Mondaq News Alert (some suggested topics and region)
Select Topics
Registration (please scroll down to set your data preferences)

Mondaq Ltd requires you to register and provide information that personally identifies you, including your content preferences, for three primary purposes (full details of Mondaq’s use of your personal data can be found in our Privacy and Cookies Notice):

  • To allow you to personalize the Mondaq websites you are visiting to show content ("Content") relevant to your interests.
  • To enable features such as password reminder, news alerts, email a colleague, and linking from Mondaq (and its affiliate sites) to your website.
  • To produce demographic feedback for our content providers ("Contributors") who contribute Content for free for your use.

Mondaq hopes that our registered users will support us in maintaining our free to view business model by consenting to our use of your personal data as described below.

Mondaq has a "free to view" business model. Our services are paid for by Contributors in exchange for Mondaq providing them with access to information about who accesses their content. Once personal data is transferred to our Contributors they become a data controller of this personal data. They use it to measure the response that their articles are receiving, as a form of market research. They may also use it to provide Mondaq users with information about their products and services.

Details of each Contributor to which your personal data will be transferred is clearly stated within the Content that you access. For full details of how this Contributor will use your personal data, you should review the Contributor’s own Privacy Notice.

Please indicate your preference below:

Yes, I am happy to support Mondaq in maintaining its free to view business model by agreeing to allow Mondaq to share my personal data with Contributors whose Content I access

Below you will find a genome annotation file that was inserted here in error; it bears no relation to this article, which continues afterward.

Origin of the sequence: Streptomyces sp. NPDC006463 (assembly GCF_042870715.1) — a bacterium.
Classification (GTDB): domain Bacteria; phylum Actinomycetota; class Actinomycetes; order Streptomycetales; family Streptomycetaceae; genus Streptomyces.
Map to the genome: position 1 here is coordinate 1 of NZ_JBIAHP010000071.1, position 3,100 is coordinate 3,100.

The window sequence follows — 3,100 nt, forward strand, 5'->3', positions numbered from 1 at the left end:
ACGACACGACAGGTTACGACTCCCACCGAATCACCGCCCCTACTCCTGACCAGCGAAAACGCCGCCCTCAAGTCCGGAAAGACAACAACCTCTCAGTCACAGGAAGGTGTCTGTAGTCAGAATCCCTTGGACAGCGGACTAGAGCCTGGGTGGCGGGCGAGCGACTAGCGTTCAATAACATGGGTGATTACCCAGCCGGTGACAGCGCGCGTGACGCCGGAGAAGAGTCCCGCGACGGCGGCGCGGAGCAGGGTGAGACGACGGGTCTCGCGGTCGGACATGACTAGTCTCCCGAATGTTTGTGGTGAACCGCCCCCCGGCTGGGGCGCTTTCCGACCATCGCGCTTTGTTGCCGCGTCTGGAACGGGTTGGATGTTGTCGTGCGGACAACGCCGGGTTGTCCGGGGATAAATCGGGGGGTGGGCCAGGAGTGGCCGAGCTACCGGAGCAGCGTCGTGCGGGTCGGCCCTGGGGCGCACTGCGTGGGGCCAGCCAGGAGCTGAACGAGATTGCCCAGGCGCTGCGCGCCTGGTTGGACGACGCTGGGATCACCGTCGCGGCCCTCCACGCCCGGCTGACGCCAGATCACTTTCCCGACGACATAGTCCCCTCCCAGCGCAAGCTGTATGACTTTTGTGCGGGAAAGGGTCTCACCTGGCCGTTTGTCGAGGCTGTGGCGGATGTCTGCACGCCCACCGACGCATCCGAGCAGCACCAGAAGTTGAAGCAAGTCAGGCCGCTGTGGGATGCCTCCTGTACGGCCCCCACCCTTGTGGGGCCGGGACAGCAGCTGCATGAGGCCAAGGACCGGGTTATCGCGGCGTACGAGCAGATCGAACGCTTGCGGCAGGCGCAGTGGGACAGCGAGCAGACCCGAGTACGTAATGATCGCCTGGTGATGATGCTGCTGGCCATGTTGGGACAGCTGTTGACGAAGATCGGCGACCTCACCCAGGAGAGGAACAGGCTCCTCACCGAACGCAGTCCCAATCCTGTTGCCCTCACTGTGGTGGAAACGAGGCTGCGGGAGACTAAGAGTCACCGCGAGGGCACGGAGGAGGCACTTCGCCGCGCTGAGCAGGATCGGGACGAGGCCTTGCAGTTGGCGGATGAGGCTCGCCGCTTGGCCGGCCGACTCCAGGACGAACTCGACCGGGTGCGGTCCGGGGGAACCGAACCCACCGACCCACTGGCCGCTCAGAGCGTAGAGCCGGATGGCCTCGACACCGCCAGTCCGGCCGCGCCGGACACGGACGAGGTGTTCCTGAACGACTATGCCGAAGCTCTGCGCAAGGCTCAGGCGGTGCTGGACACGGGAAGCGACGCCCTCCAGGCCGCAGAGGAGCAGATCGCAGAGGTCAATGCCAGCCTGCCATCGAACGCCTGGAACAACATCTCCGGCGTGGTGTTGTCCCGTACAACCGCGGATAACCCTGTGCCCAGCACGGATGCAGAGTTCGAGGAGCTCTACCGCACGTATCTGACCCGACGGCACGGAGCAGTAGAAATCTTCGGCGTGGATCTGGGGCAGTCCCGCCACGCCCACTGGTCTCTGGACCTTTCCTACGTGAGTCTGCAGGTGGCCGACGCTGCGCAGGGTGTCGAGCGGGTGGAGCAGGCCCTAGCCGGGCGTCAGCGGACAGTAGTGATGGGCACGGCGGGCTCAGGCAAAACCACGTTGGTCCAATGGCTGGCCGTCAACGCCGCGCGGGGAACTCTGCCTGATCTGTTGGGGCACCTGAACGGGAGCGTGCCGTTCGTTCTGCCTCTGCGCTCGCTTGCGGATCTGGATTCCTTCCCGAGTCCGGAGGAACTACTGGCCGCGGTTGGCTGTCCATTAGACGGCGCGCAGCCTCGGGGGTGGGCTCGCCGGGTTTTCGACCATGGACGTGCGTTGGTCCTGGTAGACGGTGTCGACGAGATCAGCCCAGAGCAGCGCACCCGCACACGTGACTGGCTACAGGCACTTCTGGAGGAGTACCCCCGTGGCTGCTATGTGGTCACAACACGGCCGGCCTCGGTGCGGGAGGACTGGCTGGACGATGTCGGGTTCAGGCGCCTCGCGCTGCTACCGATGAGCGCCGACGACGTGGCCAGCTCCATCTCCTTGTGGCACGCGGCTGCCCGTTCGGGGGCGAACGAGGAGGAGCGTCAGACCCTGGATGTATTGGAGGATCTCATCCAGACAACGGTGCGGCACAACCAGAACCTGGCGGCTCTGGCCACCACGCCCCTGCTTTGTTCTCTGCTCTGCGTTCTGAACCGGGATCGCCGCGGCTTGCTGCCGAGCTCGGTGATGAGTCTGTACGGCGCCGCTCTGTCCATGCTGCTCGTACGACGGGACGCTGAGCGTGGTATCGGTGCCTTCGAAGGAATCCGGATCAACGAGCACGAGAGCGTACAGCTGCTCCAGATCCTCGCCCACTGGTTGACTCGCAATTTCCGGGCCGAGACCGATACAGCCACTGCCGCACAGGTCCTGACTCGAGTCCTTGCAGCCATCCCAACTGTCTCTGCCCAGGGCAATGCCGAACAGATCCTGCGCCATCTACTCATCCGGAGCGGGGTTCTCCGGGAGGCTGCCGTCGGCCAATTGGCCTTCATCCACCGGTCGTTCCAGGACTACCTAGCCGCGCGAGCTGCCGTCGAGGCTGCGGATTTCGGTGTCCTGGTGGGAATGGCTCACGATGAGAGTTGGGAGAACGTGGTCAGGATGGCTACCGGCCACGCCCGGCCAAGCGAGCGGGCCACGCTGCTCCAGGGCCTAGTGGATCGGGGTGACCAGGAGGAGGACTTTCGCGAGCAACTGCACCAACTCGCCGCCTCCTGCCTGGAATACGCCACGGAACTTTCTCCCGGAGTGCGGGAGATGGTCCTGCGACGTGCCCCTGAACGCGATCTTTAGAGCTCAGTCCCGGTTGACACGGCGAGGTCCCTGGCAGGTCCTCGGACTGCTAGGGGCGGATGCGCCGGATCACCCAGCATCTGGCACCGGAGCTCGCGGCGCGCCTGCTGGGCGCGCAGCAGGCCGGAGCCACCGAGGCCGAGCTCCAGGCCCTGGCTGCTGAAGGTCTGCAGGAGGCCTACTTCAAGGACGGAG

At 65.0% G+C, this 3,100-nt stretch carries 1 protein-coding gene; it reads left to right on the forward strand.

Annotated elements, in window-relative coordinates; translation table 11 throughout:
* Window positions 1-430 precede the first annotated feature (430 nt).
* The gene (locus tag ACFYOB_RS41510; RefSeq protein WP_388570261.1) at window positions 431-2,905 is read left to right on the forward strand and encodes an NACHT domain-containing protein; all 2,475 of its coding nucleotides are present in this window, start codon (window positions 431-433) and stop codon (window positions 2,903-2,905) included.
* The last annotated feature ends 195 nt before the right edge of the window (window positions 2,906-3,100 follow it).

No, I do not want Mondaq to share my personal data with Contributors

Also please let us know whether you are happy to receive communications promoting products and services offered by Mondaq:

Yes, I am happy to received promotional communications from Mondaq
No, please do not send me promotional communications from Mondaq
Terms & Conditions

Mondaq.com (the Website) is owned and managed by Mondaq Ltd (Mondaq). Mondaq grants you a non-exclusive, revocable licence to access the Website and associated services, such as the Mondaq News Alerts (Services), subject to and in consideration of your compliance with the following terms and conditions of use (Terms). Your use of the Website and/or Services constitutes your agreement to the Terms. Mondaq may terminate your use of the Website and Services if you are in breach of these Terms or if Mondaq decides to terminate the licence granted hereunder for any reason whatsoever.

Use of www.mondaq.com

To Use Mondaq.com you must be: eighteen (18) years old or over; legally capable of entering into binding contracts; and not in any way prohibited by the applicable law to enter into these Terms in the jurisdiction which you are currently located.

You may use the Website as an unregistered user, however, you are required to register as a user if you wish to read the full text of the Content or to receive the Services.

You may not modify, publish, transmit, transfer or sell, reproduce, create derivative works from, distribute, perform, link, display, or in any way exploit any of the Content, in whole or in part, except as expressly permitted in these Terms or with the prior written consent of Mondaq. You may not use electronic or other means to extract details or information from the Content. Nor shall you extract information about users or Contributors in order to offer them any services or products.

In your use of the Website and/or Services you shall: comply with all applicable laws, regulations, directives and legislations which apply to your Use of the Website and/or Services in whatever country you are physically located including without limitation any and all consumer law, export control laws and regulations; provide to us true, correct and accurate information and promptly inform us in the event that any information that you have provided to us changes or becomes inaccurate; notify Mondaq immediately of any circumstances where you have reason to believe that any Intellectual Property Rights or any other rights of any third party may have been infringed; co-operate with reasonable security or other checks or requests for information made by Mondaq from time to time; and at all times be fully liable for the breach of any of these Terms by a third party using your login details to access the Website and/or Services

however, you shall not: do anything likely to impair, interfere with or damage or cause harm or distress to any persons, or the network; do anything that will infringe any Intellectual Property Rights or other rights of Mondaq or any third party; or use the Website, Services and/or Content otherwise than in accordance with these Terms; use any trade marks or service marks of Mondaq or the Contributors, or do anything which may be seen to take unfair advantage of the reputation and goodwill of Mondaq or the Contributors, or the Website, Services and/or Content.